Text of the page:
As we noted in our FCI Waseca and FCI Tallahassee reports, the problems we identified were glaring and disturbing. For example, at FCI Waseca, we found serious infrastructure issues that significantly impact staff and the conditions of inmate confinement. We observed roofs in serious disrepair, that routinely leaked, had caused damage to facilities, and needed immediate repair. Notwithstanding the evident nature of these problems, we found that these repairs remain unaddressed due to the BOP’s lack of a well-defined infrastructure and budgeting strategy to address what the BOP currently estimates to be a more than $3billion backlog in major repair projects across institutions. We also observed inmates living in basements, with some inmate bunk beds positioned in very close proximity to pipes that occasionally leaked and were covered in plastic to control the leaking. Following our inspection, the BOP took action to relocate inmates from top bunks in close proximity to pipes to other areas of the institution. We also found at FCI Waseca that significant Correctional Officer and healthcare staffing shortages have had a cascading effect on institution operations, and that, because of Correctional Officer shortages, FCI Waseca routinely uses overtime, which can negatively affect staff morale and attentiveness and, therefore, institution safety and security. Further, these staffing shortages have required the institution to temporarily reassign non-Correctional Officer staff to work in Correctional Officer posts (a practice known as augmentation), negatively affecting the ability of these non- Correctional Officers to conduct their routine duties, which include performing maintenance and teaching inmate programs, including First Step Act programs. And, as we know from our past work, augmentation is a long-standing and widespread problem for the BOP. We also observed the challenges the institution has had in preventing contraband from entering the facility.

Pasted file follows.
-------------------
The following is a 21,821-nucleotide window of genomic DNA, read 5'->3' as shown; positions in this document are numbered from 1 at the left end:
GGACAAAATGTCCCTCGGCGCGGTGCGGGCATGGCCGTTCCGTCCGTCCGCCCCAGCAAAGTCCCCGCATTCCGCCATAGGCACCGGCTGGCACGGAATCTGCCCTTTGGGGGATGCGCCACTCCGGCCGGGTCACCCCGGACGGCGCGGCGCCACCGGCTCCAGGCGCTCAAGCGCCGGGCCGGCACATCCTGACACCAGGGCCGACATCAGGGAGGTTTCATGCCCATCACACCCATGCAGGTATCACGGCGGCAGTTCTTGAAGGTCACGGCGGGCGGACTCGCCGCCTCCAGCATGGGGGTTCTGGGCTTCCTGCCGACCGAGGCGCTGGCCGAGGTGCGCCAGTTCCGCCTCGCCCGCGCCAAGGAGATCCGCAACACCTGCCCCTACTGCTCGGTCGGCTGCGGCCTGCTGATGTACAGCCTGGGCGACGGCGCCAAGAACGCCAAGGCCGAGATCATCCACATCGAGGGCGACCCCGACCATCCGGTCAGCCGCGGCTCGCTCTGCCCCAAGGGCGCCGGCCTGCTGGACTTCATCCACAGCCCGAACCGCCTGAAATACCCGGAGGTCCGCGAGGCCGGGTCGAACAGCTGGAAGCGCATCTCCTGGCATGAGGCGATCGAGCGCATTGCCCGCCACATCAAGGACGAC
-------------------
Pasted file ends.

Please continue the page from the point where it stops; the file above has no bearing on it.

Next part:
At FCI Tallahassee, our inspection also identified, among other things, serious staffing shortages, substantial infrastructure problems, and contraband issues. Once again, we saw a facility with significant Correctional Officer shortages resulting in large amounts of overtime and augmentation. Additionally, we observed Health Services Department staff shortages that are negatively affecting inmate healthcare treatment. We found that these staff shortages have caused staff to modify the time of day it distributes insulin and drugs to female inmates, which may limit the therapeutic benefit of these drugs for certain inmates. Separately, we observed a healthcare provider failing to ask required questions during inmate intake screenings and omitting guidance on how to access healthcare services. Further, like at FCI Waseca, we observed buildings that were in serious disrepair, with damaged roofs and leaking windows, causing female inmates to use feminine hygiene products to try to control the leaks. We also saw how damaged infrastructure can be exploited by inmates to hide contraband or create dangerous weapons. Additionally, we identified extraordinarily serious issues with the Food Service Department; this included moldy bread being served to inmates as well as discolored and rotting vegetables in a food preparation refrigerator at the female prison. In the food storage warehouses, we found what appeared to be rodent droppings, as well as bags of cereal with insects in them and warped food containers.